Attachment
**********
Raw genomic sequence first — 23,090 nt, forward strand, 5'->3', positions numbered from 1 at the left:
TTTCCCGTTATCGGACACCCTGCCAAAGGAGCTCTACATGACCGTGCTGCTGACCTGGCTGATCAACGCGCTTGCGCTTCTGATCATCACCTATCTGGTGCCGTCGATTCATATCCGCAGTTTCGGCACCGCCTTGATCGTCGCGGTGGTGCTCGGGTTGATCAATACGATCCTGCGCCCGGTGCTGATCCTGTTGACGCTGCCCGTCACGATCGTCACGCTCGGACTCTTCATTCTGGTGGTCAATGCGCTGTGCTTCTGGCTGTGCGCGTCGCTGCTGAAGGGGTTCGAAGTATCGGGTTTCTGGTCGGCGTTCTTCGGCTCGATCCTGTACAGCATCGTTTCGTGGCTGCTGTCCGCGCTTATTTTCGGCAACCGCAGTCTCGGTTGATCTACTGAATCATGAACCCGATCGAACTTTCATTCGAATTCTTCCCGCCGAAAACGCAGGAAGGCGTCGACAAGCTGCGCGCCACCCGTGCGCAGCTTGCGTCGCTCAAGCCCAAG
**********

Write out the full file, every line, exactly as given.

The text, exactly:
Raw genomic sequence first — 23,090 nt, forward strand, 5'->3', positions numbered from 1 at the left:
TTTCCCGTTATCGGACACCCTGCCAAAGGAGCTCTACATGACCGTGCTGCTGACCTGGCTGATCAACGCGCTTGCGCTTCTGATCATCACCTATCTGGTGCCGTCGATTCATATCCGCAGTTTCGGCACCGCCTTGATCGTCGCGGTGGTGCTCGGGTTGATCAATACGATCCTGCGCCCGGTGCTGATCCTGTTGACGCTGCCCGTCACGATCGTCACGCTCGGACTCTTCATTCTGGTGGTCAATGCGCTGTGCTTCTGGCTGTGCGCGTCGCTGCTGAAGGGGTTCGAAGTATCGGGTTTCTGGTCGGCGTTCTTCGGCTCGATCCTGTACAGCATCGTTTCGTGGCTGCTGTCCGCGCTTATTTTCGGCAACCGCAGTCTCGGTTGATCTACTGAATCATGAACCCGATCGAACTTTCATTCGAATTCTTCCCGCCGAAAACGCAGGAAGGCGTCGACAAGCTGCGCGCCACCCGTGCGCAGCTTGCGTCGCTCAAGCCCAAG